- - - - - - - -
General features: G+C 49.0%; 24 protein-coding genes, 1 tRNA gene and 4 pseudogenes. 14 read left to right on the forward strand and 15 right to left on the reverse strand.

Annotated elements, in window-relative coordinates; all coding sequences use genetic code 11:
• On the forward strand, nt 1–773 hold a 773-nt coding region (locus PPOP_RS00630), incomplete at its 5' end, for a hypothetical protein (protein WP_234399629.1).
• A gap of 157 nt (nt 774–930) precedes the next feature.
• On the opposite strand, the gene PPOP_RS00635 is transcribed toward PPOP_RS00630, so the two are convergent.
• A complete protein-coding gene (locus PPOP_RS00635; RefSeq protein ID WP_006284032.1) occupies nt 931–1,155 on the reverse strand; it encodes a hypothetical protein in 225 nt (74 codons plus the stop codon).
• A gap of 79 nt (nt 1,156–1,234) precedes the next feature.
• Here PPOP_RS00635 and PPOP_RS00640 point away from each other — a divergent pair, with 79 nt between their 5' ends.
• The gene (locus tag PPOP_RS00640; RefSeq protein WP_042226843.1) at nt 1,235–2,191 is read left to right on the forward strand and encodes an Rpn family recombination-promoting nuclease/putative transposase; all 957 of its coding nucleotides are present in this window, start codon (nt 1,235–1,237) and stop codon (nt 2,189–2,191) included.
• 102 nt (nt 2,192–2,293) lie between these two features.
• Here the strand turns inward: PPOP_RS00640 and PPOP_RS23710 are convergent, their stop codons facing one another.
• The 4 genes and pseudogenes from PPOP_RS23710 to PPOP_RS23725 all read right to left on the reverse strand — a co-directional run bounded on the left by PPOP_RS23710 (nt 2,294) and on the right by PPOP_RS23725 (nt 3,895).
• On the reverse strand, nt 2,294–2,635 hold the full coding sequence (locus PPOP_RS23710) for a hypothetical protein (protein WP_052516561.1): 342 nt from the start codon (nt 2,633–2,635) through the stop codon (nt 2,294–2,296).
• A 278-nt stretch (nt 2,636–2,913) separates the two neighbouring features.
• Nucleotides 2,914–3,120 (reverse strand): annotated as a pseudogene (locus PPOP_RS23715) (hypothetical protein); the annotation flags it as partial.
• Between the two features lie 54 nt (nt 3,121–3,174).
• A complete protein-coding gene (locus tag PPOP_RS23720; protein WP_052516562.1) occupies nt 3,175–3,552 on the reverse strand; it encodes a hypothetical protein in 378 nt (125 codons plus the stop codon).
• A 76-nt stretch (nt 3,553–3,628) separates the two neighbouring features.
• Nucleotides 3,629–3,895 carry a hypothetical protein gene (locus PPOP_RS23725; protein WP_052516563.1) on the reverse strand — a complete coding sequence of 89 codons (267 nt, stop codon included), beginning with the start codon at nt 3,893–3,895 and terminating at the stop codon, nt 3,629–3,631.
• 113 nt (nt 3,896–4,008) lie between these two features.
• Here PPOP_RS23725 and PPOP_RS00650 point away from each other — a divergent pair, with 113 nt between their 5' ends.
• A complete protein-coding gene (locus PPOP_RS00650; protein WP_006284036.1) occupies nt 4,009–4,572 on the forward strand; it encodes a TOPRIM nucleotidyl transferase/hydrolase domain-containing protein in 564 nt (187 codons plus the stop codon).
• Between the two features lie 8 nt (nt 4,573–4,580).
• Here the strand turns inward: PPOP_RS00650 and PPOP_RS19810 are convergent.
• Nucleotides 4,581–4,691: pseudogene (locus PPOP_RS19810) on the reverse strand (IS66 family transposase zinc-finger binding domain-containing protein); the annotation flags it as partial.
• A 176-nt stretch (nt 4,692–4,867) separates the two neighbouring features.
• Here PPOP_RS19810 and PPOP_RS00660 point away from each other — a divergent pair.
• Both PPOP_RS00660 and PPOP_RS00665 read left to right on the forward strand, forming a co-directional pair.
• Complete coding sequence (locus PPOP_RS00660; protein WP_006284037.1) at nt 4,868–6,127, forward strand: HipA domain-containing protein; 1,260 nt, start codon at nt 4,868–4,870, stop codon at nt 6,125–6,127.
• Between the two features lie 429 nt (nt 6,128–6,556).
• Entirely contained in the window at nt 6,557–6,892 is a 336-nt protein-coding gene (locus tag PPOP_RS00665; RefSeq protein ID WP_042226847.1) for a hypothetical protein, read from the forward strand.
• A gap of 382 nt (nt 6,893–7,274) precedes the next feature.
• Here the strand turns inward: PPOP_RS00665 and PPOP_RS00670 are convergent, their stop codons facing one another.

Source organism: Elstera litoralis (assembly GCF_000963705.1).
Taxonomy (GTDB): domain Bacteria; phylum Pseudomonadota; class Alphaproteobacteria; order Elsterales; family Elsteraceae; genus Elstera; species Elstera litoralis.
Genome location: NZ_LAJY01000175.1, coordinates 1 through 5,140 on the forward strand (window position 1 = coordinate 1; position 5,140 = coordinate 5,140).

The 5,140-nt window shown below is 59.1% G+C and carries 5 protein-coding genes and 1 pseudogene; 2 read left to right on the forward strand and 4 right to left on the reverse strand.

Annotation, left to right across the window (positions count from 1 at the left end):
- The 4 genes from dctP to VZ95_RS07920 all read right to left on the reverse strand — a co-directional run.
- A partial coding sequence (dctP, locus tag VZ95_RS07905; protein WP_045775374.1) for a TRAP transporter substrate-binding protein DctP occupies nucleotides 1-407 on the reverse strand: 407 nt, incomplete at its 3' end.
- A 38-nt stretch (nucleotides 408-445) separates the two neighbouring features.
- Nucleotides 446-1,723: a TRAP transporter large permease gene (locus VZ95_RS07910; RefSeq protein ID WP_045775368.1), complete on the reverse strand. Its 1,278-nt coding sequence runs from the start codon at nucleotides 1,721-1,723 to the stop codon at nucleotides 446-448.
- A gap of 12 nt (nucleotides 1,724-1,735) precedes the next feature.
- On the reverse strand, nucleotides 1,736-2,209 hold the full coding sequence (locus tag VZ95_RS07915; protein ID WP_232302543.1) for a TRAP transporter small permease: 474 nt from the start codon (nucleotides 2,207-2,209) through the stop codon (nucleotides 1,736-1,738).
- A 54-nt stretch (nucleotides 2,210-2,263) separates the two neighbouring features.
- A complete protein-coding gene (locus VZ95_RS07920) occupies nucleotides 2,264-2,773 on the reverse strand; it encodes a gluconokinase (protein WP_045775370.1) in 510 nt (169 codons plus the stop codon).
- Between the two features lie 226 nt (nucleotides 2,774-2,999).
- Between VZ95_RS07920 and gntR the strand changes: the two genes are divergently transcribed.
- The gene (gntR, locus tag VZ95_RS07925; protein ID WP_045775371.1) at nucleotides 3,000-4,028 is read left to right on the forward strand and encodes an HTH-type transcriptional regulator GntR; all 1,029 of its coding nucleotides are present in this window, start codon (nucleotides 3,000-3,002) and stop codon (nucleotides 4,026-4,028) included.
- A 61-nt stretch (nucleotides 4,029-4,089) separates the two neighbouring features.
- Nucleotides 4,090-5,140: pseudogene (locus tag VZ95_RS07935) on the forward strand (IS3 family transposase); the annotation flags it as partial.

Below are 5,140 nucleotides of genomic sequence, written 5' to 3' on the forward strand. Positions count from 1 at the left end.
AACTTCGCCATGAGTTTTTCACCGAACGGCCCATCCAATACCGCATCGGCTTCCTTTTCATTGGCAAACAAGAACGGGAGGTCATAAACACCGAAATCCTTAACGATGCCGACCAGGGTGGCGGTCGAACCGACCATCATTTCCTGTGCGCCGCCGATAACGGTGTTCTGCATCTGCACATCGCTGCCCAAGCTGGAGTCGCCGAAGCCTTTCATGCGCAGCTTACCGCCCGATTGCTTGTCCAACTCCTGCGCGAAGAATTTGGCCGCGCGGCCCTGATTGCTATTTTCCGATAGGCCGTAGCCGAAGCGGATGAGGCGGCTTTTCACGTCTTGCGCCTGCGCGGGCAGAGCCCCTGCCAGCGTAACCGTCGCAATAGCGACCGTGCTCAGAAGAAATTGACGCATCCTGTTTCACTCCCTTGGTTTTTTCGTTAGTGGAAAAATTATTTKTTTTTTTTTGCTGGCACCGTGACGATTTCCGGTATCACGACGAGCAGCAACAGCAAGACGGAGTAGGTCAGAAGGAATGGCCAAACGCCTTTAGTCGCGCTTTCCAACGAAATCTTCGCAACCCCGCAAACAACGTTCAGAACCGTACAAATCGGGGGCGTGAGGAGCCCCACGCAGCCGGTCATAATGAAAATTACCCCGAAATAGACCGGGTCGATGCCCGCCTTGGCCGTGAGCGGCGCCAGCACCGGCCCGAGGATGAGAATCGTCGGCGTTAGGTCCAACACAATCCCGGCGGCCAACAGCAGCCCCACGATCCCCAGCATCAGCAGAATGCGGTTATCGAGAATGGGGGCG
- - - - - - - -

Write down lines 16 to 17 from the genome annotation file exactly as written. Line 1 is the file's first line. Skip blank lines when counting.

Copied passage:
• Between the two features lie 54 nt (nt 3,121–3,174).
• A complete protein-coding gene (locus tag PPOP_RS23720; protein WP_052516562.1) occupies nt 3,175–3,552 on the reverse strand; it encodes a hypothetical protein in 378 nt (125 codons plus the stop codon).